The frequency response of each component of the 6T is described in the normalised amplitude and phase plots provided. The response is measured at low and high frequencies in two separate experiments. Each plot marks the low-frequency and high-frequency cut-off values (also known as –3 dB or half-power points).

3T-calibration-graph  3T-calibration-graph-2

If you want to repeat the calibration to obtain more precise values at a frequency of interest, or to check that a sensor is still functioning correctly, you can inject calibration signals into the system using a Güralp digitizer or your own signal generator, and record the instrument's response.

4.4 Obtaining copies of the calibration pack

Our servers keep copies of all calibration data that we send out. In the event that the calibration information becomes separated from the instrument, you can obtain all the information using our free e-mail service. Simply e-mail with the serial number of the instrument(s) in the subject line, e.g.

The server will reply with the calibration documentation in Microsoft Word format.

Note: The calibration documents contain active content so they cannot be viewed in, for example, LibreOffice's writer software.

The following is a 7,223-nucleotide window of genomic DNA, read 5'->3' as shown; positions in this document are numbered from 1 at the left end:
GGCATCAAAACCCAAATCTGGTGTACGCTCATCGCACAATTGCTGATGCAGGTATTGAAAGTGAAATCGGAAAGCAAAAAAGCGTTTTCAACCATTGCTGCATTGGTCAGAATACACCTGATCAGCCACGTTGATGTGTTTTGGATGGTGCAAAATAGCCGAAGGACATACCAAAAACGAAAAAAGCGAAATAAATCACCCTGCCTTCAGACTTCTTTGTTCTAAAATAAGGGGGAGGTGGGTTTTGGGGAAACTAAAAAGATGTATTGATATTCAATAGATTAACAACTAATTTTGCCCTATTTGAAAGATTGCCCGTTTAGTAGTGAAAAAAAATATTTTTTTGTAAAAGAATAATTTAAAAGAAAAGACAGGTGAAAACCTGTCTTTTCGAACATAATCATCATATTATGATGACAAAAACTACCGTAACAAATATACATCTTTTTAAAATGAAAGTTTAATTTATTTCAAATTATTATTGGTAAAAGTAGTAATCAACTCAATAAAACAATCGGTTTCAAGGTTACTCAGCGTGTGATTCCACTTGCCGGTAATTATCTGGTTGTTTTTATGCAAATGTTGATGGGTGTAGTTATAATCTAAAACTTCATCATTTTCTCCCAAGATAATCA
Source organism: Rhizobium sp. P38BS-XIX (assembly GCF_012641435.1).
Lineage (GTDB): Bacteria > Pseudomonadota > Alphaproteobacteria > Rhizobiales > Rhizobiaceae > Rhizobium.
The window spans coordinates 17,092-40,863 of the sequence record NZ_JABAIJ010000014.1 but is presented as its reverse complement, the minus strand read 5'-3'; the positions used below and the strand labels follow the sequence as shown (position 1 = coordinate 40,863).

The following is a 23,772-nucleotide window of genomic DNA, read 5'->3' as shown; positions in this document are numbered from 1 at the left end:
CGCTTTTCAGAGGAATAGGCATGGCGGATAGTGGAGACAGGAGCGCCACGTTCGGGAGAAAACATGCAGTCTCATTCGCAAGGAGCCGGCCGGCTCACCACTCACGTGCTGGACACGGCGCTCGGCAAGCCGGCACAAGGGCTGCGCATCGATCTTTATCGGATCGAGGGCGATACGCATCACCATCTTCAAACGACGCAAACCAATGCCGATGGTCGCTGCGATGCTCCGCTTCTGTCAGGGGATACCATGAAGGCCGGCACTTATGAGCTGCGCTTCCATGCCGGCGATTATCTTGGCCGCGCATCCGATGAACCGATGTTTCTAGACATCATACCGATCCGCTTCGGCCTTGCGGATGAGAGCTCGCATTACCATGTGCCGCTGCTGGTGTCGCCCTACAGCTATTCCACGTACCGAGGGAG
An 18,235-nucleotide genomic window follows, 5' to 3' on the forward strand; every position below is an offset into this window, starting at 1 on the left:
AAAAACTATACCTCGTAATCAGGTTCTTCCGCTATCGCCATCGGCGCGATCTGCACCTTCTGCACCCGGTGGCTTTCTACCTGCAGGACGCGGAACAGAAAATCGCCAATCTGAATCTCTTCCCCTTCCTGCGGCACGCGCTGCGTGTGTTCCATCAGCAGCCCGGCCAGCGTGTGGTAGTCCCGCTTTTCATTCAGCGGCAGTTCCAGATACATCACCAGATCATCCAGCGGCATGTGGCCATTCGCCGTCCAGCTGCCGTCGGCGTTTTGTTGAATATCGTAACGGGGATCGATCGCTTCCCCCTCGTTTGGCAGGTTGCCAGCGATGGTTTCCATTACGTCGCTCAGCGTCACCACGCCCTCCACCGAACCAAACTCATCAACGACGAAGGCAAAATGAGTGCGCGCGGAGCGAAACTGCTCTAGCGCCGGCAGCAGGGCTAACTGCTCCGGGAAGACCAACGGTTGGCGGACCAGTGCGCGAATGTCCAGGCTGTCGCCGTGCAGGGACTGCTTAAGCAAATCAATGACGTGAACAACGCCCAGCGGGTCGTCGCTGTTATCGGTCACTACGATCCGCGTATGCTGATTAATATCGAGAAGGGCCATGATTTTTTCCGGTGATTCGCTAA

Note: The body of your e-mail will be ignored.

4.5 Calibration methods

Velocity sensors such as the 6T are not sensitive to constant DC levels, either as a result of their design or because of an interposed high-pass filter. Instead, three common calibration techniques are used.

You can calibrate a 6T sensor using any of these methods, using the signal generator built in to all Güralp Systems' digitisers.

4.6 Noise calibration with Scream!

The most convenient way to calibrate a 6TD instrument is to use a Güralp DM24's pseudo-random broadband noise generator along with Scream!'s noise calibration extension. The extension is part of the standard distribution of Scream!, and contains all the algorithms needed to determine the complete sensor response in a single experiment.

Information on other calibration methods is available on the Güralp Systems Web site.


4.6.1 Sensor response codes

The standard response code for a 30 s to 100 Hz 6T is 30s100Hz with units V.

Sensor response codes for legacy responses are shown in the table below.


Sensor response code

Units (V/A)

40T-1 or 6T-1,
1 s – 100 Hz response



40T or 6T,
2 s – 100 Hz response



40T or 6T,
10 s – 100 Hz response



40T or 6T,
20 s – 50 Hz response



40T or 6T,
30 s – 50 Hz response



40T or 6T,
60 s – 50 Hz response



4.7 The coil constant

The feedback coil constant K is measured at the time of manufacture, and printed on the calibration sheet. Using this value will give good results at the time of installation.

If you wish to check it, the coil constant can be determined by tilting the instrument and measuring its response to gravity. To do this, you will need apparatus for measuring tilt angles accurately.


1. Preliminary Notes 2. Introduction 3. First Encounters 4. Calibrating the Güralp 6T 5. Connector pin‑outs 6. Specifications 7. Revision history